Nobel Prize Winner Daniel Kahneman coined the Peak-End Rule. It is based on his belief that we judge our past experiences almost entirely on how they were at their peak (whether pleasant or unpleasant) and how they ended.
According to Dean Crutchfield:
“Designing for the peak-end rule is another way of not focusing on what is less important, but about focusing on what brings the most value to the customer experience. In other words, make sure that your peak and end is memorable, branded, and differentiated.”
You never get a second chance to make a last impression.
Translation: You need give the customer something to talk about right before they leave, hang up, or log out.
One of the foundations Purple Goldfish Strategy is the idea of leveraging recency. They say (whoever “they” are) that customers tend to remember the last thing they experience.
When Pauline Wilson started her role as Operations Director of Virgin Holidays, she went undercover with her Marketing Director on one of their own holidays, to experience it through the eyes of their customers.
One of the biggest lightbulb moments from their trip came when their customers kept telling them how much they didn’t like the last day of their holiday.
Not because they hadn’t had a great holiday, but more because after they had checked out of their hotel, they were left with time to kill and little access to any facilities before heading off to the airport to catch their flight home.
Overall, they felt forgotten, and that, after they had checked out, the company had switched its focus away from them to the new arrivals.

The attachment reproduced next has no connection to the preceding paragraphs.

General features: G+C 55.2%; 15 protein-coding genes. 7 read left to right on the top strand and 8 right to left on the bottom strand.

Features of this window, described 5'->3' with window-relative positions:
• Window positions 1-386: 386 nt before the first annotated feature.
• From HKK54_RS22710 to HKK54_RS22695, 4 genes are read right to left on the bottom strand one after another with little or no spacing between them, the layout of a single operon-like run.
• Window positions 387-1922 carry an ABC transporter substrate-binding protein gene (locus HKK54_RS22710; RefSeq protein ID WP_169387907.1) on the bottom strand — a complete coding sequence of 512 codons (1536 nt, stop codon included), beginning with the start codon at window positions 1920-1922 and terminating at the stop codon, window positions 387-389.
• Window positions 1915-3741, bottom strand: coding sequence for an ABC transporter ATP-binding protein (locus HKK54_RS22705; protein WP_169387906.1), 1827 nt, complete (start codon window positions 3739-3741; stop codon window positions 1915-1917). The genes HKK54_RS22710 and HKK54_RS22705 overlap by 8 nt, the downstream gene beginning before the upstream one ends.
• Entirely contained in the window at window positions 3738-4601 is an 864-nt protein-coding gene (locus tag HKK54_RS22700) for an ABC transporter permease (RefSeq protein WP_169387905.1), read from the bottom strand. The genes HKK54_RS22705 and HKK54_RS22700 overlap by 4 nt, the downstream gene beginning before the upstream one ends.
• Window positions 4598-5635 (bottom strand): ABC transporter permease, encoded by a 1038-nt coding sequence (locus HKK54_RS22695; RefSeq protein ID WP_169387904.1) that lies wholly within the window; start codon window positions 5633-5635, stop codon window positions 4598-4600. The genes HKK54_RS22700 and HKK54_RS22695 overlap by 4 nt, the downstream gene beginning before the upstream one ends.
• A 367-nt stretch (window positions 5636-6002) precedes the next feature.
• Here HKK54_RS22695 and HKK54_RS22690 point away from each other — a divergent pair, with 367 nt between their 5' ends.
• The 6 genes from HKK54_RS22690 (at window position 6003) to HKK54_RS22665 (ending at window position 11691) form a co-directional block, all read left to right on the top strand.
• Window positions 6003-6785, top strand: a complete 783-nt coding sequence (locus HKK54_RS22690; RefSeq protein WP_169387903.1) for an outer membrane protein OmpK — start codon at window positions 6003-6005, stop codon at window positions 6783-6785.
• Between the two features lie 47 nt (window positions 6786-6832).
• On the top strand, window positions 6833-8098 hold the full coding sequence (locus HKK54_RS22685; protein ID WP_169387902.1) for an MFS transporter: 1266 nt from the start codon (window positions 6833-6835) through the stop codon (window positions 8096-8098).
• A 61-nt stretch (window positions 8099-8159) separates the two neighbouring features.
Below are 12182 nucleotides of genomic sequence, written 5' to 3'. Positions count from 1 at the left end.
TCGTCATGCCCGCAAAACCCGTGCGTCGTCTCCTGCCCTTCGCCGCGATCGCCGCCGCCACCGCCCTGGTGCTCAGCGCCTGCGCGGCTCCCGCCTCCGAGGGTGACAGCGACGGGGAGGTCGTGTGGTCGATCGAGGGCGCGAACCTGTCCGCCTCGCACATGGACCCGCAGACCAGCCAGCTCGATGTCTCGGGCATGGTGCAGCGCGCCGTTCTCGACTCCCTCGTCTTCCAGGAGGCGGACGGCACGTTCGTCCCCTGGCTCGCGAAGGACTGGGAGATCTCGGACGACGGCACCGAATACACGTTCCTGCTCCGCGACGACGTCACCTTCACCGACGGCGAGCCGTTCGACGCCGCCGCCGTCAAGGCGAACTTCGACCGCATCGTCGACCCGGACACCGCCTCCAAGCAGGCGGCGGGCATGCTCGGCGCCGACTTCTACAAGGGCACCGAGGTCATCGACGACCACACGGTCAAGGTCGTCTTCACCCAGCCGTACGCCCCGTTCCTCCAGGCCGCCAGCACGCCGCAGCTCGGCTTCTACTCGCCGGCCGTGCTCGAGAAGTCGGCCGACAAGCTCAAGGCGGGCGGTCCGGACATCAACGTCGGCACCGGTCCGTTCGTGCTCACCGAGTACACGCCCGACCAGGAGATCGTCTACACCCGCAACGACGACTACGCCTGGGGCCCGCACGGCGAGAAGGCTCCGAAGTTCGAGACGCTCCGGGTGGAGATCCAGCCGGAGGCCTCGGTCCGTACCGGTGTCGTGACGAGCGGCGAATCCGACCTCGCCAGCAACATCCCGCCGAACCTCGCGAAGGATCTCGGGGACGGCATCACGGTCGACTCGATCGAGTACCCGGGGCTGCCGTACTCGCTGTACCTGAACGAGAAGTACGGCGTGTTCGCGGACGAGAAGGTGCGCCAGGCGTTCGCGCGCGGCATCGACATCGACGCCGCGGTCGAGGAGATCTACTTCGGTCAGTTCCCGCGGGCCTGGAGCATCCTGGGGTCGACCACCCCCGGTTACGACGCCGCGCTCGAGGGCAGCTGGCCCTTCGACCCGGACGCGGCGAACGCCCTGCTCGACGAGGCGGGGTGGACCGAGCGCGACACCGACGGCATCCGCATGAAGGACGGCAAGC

That was a real wake-up call for Pauline and her colleague and made them realize that the finish of any experience is just as important as the start.
That insight helped them develop a new concept: The Departure Beach.
This involved a dedicated Virgin Holidays beach lounge at the hotel, which aims to help their customers get the most out of the last day of their holiday.
Are you overlooking the end of your customer’s experience with you?
What could you do to make the end of your customer’s experience better?
Adrian summed it up best. What are you doing to improve the last experience your customer has with your brand?
Stan Phelps walks the walk. He stands out in the sea of sameness by modeling his own Differentiated Experience (DX) message: Differentiation isn’t just about what you say, it’s about what you do and, more importantly, how and why you do it. Stan leverages his unique collection of 5,000+ case studies on customer, employee, and brand experience to engage audiences with informative learning-based experiences. He believes purposeful DX wins the hearts of employees and customers, and differentiation ultimately boosts loyalty, retention, referrals, and results.
Find Stan’s in-person and virtual keynotes, workshops, and Goldfish tank programs at StanPhelps.com.